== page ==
Its Galois group contains also 4 elements:
e, mapping c onto c;
s, mapping c onto c2;
s2, mapping c onto c4;
s3, mapping c onto c3.
In this case, the Galois-group G is a (cyclic) subgroup of S4.
{e,s2} is the only proper subgroup of it.
It is a normal subgroup, leaving Q(d) pointwise invariant, where d:=c + c4 = cos(2*pi/5).
We have Q < Q(d) < Q(c) and G > {e,s2} > {e}.
Furthermore, G/{e,s2} is the group of Q-automorphisms of Q(d).

Speaking more generally:
Let f(x) be any polynomial with complex coefficients, of degree n and without multiple roots.
Let K be the field generated by Q and the coefficients of  f; let L be the splitting field of  f.
Then there exists a group of K-automorphisms of L, of which K is the field of invariants.
It is a subgroup of the group Sn of permutations of the roots of   f, containing as many elements as a base of L over K.
Furthermore, there exists a bijective mapping from the set of subfields of L containing K onto the set of subgroups of G, reversing the inclusion-relation and mapping each subgroup onto its field of invariants.

Outline of Galois' proof

Now suppose that every zero z of such a polynomial can be expressed in its coefficient by radicals.
This means that there exists a row of field extensions K=K0 < K1 < K2 < ... < Kr=L, where Ki = Ki-1(oi) for some oi in Ki\Ki-1, with oipi belonging to Ki-1 for some prime number pi
(so oi = o'i-11/pi for some o'i-1 in Ki-1, notice that o'0 can be expressed rationally in the coefficients of   f).

Then the Galois group G of f(x) must be solvable:
there is a chain G=G0 > G1 > G2 > ... > Gr={e},
where Gi is a normal subgroup of Gi-1, and Gi/Gi-1 is cyclic of prime order pi.

Since Sn is not solvable if n>4 and for any n there exist polynomials of degree n with Galois group Sn (this is true for example if the zeroes are algebraically independent over Q), we find the famous result of Abel and Galois.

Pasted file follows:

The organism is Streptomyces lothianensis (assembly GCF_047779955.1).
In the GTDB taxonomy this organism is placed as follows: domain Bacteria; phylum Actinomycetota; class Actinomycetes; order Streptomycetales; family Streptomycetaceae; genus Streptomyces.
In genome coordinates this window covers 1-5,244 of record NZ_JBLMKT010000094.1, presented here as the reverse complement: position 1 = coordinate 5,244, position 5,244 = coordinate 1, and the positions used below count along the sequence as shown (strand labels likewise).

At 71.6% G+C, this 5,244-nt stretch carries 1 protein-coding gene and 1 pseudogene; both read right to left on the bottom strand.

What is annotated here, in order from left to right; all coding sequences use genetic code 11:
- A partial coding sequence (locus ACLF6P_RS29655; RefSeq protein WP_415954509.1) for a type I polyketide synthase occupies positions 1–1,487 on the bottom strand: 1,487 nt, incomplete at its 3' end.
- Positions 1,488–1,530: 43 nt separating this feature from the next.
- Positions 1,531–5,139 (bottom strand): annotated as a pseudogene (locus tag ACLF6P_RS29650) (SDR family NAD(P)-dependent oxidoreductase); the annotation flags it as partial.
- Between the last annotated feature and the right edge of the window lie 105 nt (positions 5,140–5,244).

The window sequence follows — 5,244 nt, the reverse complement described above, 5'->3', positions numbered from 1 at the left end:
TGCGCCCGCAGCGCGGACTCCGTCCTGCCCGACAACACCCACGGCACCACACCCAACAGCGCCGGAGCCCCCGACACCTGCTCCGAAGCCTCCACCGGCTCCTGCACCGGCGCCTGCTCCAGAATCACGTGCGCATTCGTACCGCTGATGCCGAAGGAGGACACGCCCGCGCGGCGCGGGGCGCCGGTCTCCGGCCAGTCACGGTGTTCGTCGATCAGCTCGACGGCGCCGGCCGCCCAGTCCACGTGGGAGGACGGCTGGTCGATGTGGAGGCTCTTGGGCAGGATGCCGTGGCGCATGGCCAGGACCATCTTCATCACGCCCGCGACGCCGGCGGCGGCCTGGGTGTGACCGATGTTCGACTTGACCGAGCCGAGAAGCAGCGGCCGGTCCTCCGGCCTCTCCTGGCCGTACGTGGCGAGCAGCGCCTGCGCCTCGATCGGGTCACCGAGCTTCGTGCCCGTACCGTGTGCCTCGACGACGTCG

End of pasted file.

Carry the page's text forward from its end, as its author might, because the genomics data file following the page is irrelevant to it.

Example: the general polynomial equation of degree 4

We embark to the problem of solving by radicals x4 + p*x2 + q*x + r = 0.
Let t1, t2, t3, t4 be its complex roots.
Since x4 + p*x2 + q*x + r = (x - t1)(x - t2)(x - t3)(x - t4), we find:
0 = t1 + t2 + t3 + t4
p = t1t2 + t1t3 + t1t4 + t2t3 + t2t4 + t3t4
-q = t1t2t3 + t1t2t4 + t1t3t4 + t2t3t4
r = t1t2t3t4.

Note that these expressions, called the elementary symmetric expressions in t1, t2, t3, t4, are invariant under whatever permutation of t1, t2, t3, t4 is applied to them.
Furthermore, any expression that is invariant under every permutation of t1, t2, t3, t4, belongs to the field K=Q(p,q,r) of invariants of the Galois-group of the equation.
Therefore, such an expression can be written as a rational function of the elementary symmetric expressions that equal 0, p, -q and r.
For instance, (t1t2 + t3t4)(t2t3 + t1t4)(t1t3 + t2t4) = q2 - 4pr.

Let L:=K(t1,t2,t3,t4) be the splitting field of the polynomial.
Suppose that p,q,r are such that the Galois group, being the group of K-automorphisms of L, coincides with the group S4 of permutations of t1,t2, t3,t4.

We shall, to begin with, take a look at S4.
Its elements can be written as products of cycles. For instance (123) denotes the permutation which maps t1 to t2, t2 to t3, t3 to t1, and t4 to itself.